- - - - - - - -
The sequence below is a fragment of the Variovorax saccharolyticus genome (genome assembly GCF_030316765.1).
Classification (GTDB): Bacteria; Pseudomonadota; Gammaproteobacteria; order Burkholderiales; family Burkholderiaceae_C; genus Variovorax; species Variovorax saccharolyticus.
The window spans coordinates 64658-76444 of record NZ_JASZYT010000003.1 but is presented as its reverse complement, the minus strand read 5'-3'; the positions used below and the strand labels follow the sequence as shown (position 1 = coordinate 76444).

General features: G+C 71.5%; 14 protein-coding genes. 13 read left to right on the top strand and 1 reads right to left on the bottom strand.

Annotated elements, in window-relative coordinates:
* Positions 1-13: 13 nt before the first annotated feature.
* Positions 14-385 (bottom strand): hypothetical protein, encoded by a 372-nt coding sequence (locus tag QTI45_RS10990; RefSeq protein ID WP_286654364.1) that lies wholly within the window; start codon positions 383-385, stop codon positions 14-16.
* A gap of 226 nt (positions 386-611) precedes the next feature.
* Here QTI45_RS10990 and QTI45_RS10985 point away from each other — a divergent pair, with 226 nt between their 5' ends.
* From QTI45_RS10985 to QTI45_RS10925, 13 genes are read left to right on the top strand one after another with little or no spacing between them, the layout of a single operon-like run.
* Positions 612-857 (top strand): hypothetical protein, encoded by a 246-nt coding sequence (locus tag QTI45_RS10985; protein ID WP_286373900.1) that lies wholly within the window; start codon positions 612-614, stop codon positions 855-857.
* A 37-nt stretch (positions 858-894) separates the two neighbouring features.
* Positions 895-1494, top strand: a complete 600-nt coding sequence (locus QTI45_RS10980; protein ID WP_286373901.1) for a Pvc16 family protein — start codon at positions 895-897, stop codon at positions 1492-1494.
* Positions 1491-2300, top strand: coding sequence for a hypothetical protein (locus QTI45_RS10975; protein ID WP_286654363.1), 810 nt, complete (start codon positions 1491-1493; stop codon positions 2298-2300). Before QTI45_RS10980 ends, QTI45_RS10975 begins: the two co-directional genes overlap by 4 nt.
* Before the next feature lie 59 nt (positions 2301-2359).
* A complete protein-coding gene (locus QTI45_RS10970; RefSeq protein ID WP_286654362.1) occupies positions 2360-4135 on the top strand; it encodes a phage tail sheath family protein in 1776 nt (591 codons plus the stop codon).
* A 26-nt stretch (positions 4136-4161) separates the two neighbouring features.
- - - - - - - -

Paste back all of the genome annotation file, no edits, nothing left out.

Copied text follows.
The sequence below is a fragment of the Variovorax saccharolyticus genome (genome assembly GCF_030316765.1).
Classification (GTDB): Bacteria; Pseudomonadota; Gammaproteobacteria; order Burkholderiales; family Burkholderiaceae_C; genus Variovorax; species Variovorax saccharolyticus.
The window spans coordinates 64658-76444 of record NZ_JASZYT010000003.1 but is presented as its reverse complement, the minus strand read 5'-3'; the positions used below and the strand labels follow the sequence as shown (position 1 = coordinate 76444).

General features: G+C 71.5%; 14 protein-coding genes. 13 read left to right on the top strand and 1 reads right to left on the bottom strand.

Annotated elements, in window-relative coordinates:
* Positions 1-13: 13 nt before the first annotated feature.
* Positions 14-385 (bottom strand): hypothetical protein, encoded by a 372-nt coding sequence (locus tag QTI45_RS10990; RefSeq protein ID WP_286654364.1) that lies wholly within the window; start codon positions 383-385, stop codon positions 14-16.
* A gap of 226 nt (positions 386-611) precedes the next feature.
* Here QTI45_RS10990 and QTI45_RS10985 point away from each other — a divergent pair, with 226 nt between their 5' ends.
* From QTI45_RS10985 to QTI45_RS10925, 13 genes are read left to right on the top strand one after another with little or no spacing between them, the layout of a single operon-like run.
* Positions 612-857 (top strand): hypothetical protein, encoded by a 246-nt coding sequence (locus tag QTI45_RS10985; protein ID WP_286373900.1) that lies wholly within the window; start codon positions 612-614, stop codon positions 855-857.
* A 37-nt stretch (positions 858-894) separates the two neighbouring features.
* Positions 895-1494, top strand: a complete 600-nt coding sequence (locus QTI45_RS10980; protein ID WP_286373901.1) for a Pvc16 family protein — start codon at positions 895-897, stop codon at positions 1492-1494.
* Positions 1491-2300, top strand: coding sequence for a hypothetical protein (locus QTI45_RS10975; protein ID WP_286654363.1), 810 nt, complete (start codon positions 1491-1493; stop codon positions 2298-2300). Before QTI45_RS10980 ends, QTI45_RS10975 begins: the two co-directional genes overlap by 4 nt.
* Before the next feature lie 59 nt (positions 2301-2359).
* A complete protein-coding gene (locus QTI45_RS10970; RefSeq protein ID WP_286654362.1) occupies positions 2360-4135 on the top strand; it encodes a phage tail sheath family protein in 1776 nt (591 codons plus the stop codon).
* A 26-nt stretch (positions 4136-4161) separates the two neighbouring features.